- Shaun Assael, ESPN Senior Writer
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The federal government's ongoing investigation into steroids has broadened to include a bodybuilder who designed workouts for clients of BALCO, the sports supplement laboratory that allegedly funneled a designer steroid to prominent athletes.
It also touched California Gov. Arnold Schwarzenegger last weekend, as federal agents descended on The Arnold, the bodybuilding convention he co-owns, to serve subpoenas in connection with the expanding probe.
In December, agents from the federal Drug Enforcement Administration raided the Fullerton, Calif., home of bodybuilding champion Milos Sarcev, a former Mr. Yugoslavia, confiscating his computer among other things. Sarcev had designed workouts for many of the clients of Victor Conte, who has been indicted by a federal grand jury on steroid distribution and money laundering charges in connection with his San Francisco-based BALCO lab. Sarcev personally trained BALCO client Tim Montgomery before the sprinter set the world record in the 100 meters in September 2002.
A second federal grand jury has been convened in Des Moines, Iowa, to look into the illegal distribution of steroids, ESPN has learned. Sarcev's attorney, Rick Collins, said he was aware of the grand jury and that "it is possible" his client is a target. "Whether the grand jury is looking at a particular individual or many is anyone's guess."
Collins, who also serves as counsel to the International Federation of BodyBuilders, maintains that Sarcev "is not a steroid dealer, and never has been. Not one steroid was found there. Zero. Zip. This is a witch hunt," he said. "There are too many corporate dollars in baseball, football and the Olympics, so it's not surprising that their focus is to scapegoat a fringe sport."
In an interview with the San Jose Mercury News last October, Sarcev talked about his work with Montgomery: "Victor asked me to come to Burlingame and help Tim with his strength training. So I prepared a program for Tim. He accepted it and he improved dramatically. Tim was very grateful for my work."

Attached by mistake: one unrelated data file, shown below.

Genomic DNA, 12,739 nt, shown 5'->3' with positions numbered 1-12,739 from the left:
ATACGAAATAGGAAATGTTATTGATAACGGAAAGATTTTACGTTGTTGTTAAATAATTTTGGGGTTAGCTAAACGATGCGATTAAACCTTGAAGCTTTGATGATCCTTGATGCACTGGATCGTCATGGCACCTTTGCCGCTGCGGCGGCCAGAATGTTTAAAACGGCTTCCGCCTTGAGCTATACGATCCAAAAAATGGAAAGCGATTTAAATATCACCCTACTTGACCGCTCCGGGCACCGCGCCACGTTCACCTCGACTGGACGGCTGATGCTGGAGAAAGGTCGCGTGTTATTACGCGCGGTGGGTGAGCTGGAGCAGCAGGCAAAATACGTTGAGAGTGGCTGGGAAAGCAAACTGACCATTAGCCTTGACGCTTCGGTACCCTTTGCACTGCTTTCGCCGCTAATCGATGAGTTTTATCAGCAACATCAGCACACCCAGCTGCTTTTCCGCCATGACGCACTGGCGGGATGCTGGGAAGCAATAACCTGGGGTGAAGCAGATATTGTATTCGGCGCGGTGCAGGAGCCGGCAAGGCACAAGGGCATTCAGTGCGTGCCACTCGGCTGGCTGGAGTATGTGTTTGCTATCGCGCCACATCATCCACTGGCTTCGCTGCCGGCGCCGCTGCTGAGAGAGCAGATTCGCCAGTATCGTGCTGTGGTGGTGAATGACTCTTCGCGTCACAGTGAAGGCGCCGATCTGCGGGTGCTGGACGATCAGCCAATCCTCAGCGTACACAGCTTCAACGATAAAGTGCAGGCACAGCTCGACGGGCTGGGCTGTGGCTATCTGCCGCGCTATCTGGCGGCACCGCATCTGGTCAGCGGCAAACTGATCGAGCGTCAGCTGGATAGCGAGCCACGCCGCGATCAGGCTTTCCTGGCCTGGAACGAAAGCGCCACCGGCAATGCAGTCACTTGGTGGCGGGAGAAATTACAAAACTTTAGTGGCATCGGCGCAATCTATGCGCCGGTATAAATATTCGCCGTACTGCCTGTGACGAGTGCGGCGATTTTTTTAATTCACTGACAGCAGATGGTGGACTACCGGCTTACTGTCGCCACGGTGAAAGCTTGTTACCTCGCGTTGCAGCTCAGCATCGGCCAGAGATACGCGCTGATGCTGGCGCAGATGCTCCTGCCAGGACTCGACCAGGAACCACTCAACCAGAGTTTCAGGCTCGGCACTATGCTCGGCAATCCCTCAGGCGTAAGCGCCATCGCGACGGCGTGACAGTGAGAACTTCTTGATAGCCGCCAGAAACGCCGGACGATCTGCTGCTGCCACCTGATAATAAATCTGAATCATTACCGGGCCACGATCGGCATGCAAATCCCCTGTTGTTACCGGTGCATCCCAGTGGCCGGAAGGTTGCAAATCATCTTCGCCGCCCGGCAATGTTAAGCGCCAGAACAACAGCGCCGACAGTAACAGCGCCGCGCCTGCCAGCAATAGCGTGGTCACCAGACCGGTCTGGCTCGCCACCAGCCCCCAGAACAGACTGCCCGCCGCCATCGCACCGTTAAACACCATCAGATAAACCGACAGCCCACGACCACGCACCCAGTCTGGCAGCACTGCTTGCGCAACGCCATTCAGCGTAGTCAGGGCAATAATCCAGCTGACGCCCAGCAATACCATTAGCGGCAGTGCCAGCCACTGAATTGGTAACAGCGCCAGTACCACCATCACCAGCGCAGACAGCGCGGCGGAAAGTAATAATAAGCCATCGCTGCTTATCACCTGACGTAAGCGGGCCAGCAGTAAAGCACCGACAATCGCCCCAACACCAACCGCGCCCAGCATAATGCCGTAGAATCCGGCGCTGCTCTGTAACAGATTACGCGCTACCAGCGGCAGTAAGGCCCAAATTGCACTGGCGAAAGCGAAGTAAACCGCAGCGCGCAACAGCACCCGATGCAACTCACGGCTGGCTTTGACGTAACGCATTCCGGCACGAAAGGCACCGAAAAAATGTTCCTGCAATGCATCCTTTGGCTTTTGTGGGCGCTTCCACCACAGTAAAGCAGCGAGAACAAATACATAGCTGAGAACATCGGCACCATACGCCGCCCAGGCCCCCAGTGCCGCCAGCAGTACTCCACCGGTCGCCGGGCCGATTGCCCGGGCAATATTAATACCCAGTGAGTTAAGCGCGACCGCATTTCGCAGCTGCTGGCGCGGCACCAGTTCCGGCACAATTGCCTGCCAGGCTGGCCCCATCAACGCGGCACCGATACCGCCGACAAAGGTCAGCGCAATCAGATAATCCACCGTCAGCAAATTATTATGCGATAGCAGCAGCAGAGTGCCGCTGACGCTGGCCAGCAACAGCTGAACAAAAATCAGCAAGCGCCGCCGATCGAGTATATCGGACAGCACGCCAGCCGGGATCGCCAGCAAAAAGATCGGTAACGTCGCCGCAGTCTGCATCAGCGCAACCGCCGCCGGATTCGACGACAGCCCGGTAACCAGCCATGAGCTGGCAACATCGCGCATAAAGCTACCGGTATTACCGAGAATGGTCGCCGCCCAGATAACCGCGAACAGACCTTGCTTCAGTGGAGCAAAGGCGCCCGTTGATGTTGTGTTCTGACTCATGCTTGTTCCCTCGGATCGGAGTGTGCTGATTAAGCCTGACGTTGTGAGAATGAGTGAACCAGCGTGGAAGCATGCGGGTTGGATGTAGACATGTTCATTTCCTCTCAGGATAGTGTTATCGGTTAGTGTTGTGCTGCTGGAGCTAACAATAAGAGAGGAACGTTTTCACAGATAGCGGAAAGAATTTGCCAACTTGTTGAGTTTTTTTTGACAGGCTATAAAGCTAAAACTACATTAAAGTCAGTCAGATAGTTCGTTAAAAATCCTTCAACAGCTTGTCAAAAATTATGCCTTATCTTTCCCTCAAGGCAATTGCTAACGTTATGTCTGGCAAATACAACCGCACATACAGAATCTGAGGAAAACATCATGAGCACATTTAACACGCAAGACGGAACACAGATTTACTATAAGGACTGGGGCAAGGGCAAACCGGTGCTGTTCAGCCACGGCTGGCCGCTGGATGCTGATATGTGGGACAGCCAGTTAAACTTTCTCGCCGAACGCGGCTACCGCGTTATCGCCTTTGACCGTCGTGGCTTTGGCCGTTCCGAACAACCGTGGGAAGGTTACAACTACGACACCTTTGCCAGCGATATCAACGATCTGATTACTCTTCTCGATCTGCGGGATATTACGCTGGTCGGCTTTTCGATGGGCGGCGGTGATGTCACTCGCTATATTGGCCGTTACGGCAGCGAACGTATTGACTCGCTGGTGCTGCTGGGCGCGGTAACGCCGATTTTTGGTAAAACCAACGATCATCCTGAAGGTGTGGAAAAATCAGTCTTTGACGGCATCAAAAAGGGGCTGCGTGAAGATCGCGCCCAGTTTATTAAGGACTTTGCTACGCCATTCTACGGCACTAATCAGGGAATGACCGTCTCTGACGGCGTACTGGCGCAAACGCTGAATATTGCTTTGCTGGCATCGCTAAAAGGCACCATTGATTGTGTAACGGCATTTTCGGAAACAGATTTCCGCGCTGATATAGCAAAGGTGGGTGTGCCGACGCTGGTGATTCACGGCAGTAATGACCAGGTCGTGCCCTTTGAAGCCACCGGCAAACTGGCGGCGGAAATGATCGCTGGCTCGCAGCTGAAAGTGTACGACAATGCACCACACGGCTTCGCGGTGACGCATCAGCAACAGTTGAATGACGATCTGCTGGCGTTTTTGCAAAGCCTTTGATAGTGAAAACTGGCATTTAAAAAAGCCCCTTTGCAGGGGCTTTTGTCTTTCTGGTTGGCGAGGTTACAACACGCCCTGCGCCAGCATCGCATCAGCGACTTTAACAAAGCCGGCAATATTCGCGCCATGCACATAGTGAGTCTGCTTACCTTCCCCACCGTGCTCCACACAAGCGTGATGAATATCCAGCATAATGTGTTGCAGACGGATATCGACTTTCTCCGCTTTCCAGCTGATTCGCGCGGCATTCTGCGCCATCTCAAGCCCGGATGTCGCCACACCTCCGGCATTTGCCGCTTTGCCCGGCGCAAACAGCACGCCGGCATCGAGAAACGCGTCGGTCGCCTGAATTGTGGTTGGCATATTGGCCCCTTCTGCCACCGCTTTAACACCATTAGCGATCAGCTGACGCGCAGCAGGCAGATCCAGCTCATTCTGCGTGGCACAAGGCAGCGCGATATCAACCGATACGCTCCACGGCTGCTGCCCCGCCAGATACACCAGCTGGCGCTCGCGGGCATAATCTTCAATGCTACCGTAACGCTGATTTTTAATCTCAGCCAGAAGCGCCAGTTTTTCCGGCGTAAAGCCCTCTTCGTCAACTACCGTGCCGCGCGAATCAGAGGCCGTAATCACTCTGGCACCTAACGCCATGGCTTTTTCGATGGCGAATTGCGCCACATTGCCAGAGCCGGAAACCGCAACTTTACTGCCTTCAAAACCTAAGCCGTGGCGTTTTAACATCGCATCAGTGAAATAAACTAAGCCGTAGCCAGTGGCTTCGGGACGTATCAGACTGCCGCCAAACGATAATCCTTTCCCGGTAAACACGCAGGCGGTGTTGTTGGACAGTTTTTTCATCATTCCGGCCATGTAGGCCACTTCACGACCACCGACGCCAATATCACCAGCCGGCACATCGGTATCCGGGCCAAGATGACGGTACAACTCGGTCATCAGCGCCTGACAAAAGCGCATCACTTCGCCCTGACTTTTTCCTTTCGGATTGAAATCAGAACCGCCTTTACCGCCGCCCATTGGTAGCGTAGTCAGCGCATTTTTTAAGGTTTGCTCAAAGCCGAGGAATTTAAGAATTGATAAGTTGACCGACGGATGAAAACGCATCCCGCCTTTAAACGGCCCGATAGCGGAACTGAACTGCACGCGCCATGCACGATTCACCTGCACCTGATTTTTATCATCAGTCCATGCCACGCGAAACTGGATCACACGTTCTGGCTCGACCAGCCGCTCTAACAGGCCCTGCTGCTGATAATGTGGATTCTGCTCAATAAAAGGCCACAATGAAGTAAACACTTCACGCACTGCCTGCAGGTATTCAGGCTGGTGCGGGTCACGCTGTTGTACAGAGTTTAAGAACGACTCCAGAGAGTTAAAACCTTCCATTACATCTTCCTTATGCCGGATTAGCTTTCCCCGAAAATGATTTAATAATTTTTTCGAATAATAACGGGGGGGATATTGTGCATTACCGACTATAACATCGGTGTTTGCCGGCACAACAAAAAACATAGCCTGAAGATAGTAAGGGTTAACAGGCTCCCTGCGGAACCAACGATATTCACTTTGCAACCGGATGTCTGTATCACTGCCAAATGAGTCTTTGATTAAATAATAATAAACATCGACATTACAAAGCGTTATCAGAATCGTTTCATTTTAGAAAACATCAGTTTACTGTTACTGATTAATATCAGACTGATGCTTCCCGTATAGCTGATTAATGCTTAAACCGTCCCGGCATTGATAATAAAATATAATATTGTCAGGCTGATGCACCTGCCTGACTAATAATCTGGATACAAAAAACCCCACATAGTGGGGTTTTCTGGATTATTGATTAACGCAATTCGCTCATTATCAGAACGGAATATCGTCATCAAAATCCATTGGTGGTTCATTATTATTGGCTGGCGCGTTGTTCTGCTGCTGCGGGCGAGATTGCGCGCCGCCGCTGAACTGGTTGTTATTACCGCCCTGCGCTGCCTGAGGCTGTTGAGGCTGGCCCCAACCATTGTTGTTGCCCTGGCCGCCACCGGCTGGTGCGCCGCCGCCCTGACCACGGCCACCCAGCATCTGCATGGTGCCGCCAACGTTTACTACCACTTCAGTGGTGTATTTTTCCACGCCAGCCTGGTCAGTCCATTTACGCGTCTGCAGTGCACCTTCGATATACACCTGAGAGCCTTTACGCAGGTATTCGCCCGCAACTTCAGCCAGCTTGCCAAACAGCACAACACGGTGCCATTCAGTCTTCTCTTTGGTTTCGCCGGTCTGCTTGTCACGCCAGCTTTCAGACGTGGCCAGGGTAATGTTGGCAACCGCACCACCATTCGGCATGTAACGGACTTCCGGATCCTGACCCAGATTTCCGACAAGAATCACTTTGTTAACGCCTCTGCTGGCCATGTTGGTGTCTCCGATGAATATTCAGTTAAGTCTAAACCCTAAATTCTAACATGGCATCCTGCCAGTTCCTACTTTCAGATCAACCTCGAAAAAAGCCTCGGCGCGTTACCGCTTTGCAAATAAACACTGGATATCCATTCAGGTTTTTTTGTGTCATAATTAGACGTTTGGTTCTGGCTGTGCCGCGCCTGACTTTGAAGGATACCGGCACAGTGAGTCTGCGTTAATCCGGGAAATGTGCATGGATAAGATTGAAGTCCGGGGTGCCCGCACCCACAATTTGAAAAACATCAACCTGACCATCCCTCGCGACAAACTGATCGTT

Efforts to reach Montgomery's agent, Charlie Wells, were unsuccessful.
The grand jury subpoenas were served last week in the Greater Columbus Convention Center. The subpoenas require the recipients to testify later this month, Collins said. The attorney said he believes at least five bodybuilders received subpoenaes.
Al Overbaugh, a spokesman for the U.S. Attorney's Office in Des Moines, refused to confirm that his office had convened a grand jury investigation into the world of bodybuilding. Rusty Payne, a spokesman for the DEA, refused comment.
The Arnold, a three-day supplement convention that also includes bodybuilding shows, was first held in Columbus in 1989 and now draws 600 exhibitors, 80,000 ticket buyers and 11,000 athletes.
In a speech at the convention that was met with a standing ovation on Sunday, Schwarzenegger told attendees that he believes the Food and Drug Administration should not regulate dietary supplements because "I have very rarely seen the government do anything that was effective."
A spokesman for the governor, Lee Thomas, said, "The governor's press office will have no comment because it was not a government event." She directed questions to Jim Lorimer, Schwarzenegger's partner in Classic Productions, who did not return a phone message left at his office.
It is unclear if the agents were present at the same time as the governor. But their presence did overlap with Conte's, who was there to pitch ZMA, his mineral supplement. Montgomery and Marion Jones, both Olympic medal winners, were among those athletes who testified before the grand jury that ultimately indicted Conte.
Conte's indictment has sent shock waves through Major League Baseball, where seven players who testified before the grand jury, including Barry Bonds and Jason Giambi, have had the results of drug tests that they took last spring subpoenaed. Bonds' personal trainer, Greg Anderson, was among four people indicted in the BALCO case. All have pleaded not guilty.
The furor over steroid use in sports also led to the Senate Commerce Committee to call baseball commissioner Bud Selig and players union chief Donald Fehr, as well as their NFL counterparts, Paul Tagliabue and Gene Upshaw, to testify on Capitol Hill earlier this week.
Shaun Assael is a senior writer for ESPN The Magazine. He can be reached at email@example.com.
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